The accident of a series of peculiarly wise and tolerant monarchs opened Poland to a large volume of Jewish immigration and even gave its Jews a measure of autonomy and dignity. They were the recognized providers of an urban and industrial population to a mainly agricultural people. Thus were they collected for the holocaust of today. For, of course, the partition of Poland left them still pullulating, whether in Prussian Danzig, Russian Warsaw or Austrian Lemberg. And not only have they duplicated the tragedy of the Poles in having to fight what is practically a civil war; not only have they suffered almost equally in the ruin of Poland so poignantly described by Paderewski, in the burnings, bombardings, pillagings, tramplings; not only have they shared in the miseries of towns taken and retaken by the rival armies, but they have been accused hysterically or craftily before both belligerents of espionage or treachery, and even of poisoning the wells, and crucified by both. Hundreds have been shot, knouted, hanged, imprisoned as hostages; women have been outraged, whole populations have fled, some before the enemy, many hounded out by their own military authorities, wandering—but not into the wide world. Into the towns outside the Pale they might not escape these were not open even to the wounded soldier. In the long history of the martyr-people there is no ghastlier chapter. Yet it is lost—and necessarily lost—in the fathomless ocean of Christian suffering, in the great world-tragedy. But while Poland and Belgium are crowned by their sorrows and cheered by the hope of rebirth, while the agony of Belgium has become an immortal heroic memory, the agony of Israel is obscure and unknown, unlightened by sympathy, unredeemed by any national prospect, happy if it only escape mockery. It is related that when one of these ejected foot-sore populations, wandering at midnight on the wintry roads, with their weeping children, met marching regiments of their own army, the women stretched out their hands in frantic beseechment to the Jews in the ranks.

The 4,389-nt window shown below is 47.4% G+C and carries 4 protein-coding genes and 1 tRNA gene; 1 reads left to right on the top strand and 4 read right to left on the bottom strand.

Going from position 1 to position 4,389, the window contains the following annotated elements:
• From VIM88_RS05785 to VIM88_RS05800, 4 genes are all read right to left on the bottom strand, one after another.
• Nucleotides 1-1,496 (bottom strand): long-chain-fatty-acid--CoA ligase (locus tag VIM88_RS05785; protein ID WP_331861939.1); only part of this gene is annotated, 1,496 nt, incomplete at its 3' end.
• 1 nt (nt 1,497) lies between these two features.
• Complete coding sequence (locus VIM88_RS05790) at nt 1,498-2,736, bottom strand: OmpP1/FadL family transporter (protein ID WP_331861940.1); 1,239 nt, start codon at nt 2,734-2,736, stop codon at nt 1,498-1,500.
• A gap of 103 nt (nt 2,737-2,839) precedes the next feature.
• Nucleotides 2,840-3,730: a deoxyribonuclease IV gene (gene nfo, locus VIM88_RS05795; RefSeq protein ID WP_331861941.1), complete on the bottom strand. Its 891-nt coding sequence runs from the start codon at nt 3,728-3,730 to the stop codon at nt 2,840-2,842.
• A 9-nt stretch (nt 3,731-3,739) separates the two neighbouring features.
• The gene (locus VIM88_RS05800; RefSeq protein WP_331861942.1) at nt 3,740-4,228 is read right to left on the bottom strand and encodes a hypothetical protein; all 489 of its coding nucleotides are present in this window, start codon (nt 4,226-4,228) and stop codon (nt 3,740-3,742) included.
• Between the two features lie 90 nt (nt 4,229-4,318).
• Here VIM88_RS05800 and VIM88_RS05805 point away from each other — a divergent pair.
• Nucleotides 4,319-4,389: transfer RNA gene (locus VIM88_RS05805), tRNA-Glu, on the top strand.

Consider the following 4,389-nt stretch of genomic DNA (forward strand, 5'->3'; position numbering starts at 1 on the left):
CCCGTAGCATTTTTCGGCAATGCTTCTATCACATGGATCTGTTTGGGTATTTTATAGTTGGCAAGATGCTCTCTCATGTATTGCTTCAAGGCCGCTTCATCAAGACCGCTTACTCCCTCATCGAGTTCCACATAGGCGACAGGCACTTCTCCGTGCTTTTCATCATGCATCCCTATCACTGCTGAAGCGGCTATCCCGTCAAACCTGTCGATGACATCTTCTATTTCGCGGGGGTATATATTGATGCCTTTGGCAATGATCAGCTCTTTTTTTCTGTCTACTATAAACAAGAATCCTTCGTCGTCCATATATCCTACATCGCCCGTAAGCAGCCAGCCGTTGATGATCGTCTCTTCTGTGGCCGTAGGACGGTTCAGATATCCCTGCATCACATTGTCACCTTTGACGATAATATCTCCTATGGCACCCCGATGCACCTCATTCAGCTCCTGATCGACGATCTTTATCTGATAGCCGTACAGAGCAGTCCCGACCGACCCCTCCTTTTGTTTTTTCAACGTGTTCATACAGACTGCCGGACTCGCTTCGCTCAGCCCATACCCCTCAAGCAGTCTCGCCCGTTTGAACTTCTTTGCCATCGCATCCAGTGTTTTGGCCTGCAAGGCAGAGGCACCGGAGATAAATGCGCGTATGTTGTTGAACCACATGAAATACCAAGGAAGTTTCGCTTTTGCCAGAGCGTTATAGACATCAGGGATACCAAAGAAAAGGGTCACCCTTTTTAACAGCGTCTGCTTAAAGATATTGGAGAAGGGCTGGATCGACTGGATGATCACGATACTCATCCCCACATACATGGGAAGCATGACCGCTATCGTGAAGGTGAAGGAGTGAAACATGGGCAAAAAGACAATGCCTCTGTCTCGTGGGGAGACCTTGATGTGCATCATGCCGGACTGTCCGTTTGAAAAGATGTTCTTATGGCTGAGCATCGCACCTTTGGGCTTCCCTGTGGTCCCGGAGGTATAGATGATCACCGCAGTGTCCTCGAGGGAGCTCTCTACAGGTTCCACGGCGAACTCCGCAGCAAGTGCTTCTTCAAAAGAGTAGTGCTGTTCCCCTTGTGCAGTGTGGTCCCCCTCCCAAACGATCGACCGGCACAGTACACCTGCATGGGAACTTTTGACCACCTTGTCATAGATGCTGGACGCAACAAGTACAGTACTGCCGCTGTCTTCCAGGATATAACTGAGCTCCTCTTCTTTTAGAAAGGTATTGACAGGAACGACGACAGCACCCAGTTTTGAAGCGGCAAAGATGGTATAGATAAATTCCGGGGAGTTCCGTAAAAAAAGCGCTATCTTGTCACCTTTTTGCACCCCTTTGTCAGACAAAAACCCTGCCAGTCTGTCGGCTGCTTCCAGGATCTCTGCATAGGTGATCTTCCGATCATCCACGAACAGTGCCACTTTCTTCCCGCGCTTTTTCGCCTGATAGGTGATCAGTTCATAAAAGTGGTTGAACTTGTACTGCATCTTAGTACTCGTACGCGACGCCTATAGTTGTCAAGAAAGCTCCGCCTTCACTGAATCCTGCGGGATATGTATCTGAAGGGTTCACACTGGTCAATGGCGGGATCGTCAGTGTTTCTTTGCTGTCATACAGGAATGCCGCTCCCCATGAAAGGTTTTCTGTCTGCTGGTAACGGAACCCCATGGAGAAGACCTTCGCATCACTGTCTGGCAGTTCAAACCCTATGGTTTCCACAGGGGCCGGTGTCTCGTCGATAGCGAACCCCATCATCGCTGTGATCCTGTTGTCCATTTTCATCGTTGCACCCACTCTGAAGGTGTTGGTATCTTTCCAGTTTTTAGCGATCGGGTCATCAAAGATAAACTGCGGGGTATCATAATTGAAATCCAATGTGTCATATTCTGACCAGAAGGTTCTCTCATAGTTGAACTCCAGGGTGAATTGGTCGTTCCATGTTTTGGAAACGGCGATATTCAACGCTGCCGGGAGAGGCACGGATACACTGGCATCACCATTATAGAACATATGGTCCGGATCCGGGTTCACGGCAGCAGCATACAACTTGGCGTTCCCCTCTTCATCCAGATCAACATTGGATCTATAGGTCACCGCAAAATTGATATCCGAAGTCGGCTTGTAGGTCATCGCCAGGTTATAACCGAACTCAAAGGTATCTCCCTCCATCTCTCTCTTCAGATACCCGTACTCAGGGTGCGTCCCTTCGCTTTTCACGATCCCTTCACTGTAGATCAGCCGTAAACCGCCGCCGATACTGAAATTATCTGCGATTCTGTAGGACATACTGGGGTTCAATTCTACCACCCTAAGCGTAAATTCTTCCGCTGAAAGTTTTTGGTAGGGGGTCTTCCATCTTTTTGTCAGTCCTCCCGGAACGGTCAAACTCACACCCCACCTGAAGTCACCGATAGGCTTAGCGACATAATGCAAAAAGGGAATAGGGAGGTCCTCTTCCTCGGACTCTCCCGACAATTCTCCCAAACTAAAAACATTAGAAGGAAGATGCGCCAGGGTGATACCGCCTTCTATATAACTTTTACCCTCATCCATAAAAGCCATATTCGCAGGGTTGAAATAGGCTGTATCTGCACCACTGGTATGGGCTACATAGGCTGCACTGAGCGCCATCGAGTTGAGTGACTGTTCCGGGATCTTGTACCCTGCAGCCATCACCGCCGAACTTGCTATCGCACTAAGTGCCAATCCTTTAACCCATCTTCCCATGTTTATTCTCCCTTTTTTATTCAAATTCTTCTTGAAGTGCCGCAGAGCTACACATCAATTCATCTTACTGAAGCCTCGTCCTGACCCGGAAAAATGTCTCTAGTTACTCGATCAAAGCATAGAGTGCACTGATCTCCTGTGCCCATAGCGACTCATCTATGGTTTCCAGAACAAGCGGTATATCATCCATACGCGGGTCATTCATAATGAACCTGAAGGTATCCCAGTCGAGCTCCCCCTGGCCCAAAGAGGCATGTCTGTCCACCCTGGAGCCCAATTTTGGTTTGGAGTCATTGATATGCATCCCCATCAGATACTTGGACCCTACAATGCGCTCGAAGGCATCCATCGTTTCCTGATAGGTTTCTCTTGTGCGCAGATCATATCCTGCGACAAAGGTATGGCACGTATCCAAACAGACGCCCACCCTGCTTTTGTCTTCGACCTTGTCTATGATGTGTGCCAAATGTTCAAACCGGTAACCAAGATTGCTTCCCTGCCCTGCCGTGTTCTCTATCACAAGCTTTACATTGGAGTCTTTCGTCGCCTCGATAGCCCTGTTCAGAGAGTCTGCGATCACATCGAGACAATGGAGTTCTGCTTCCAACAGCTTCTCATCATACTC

But the Jewish soldiers could only weep like the children—and march on.